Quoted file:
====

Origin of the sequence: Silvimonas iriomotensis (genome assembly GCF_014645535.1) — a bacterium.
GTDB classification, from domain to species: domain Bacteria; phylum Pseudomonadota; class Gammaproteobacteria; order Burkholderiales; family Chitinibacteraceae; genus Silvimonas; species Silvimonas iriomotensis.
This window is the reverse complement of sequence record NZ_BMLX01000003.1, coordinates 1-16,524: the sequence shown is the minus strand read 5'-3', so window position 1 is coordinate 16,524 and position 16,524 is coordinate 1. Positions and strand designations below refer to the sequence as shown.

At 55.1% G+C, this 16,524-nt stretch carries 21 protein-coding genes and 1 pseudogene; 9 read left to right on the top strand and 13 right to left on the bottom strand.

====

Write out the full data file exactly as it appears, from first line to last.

Origin of the sequence: Silvimonas iriomotensis (genome assembly GCF_014645535.1) — a bacterium.
GTDB classification, from domain to species: domain Bacteria; phylum Pseudomonadota; class Gammaproteobacteria; order Burkholderiales; family Chitinibacteraceae; genus Silvimonas; species Silvimonas iriomotensis.
This window is the reverse complement of sequence record NZ_BMLX01000003.1, coordinates 1-16,524: the sequence shown is the minus strand read 5'-3', so window position 1 is coordinate 16,524 and position 16,524 is coordinate 1. Positions and strand designations below refer to the sequence as shown.

At 55.1% G+C, this 16,524-nt stretch carries 21 protein-coding genes and 1 pseudogene; 9 read left to right on the top strand and 13 right to left on the bottom strand.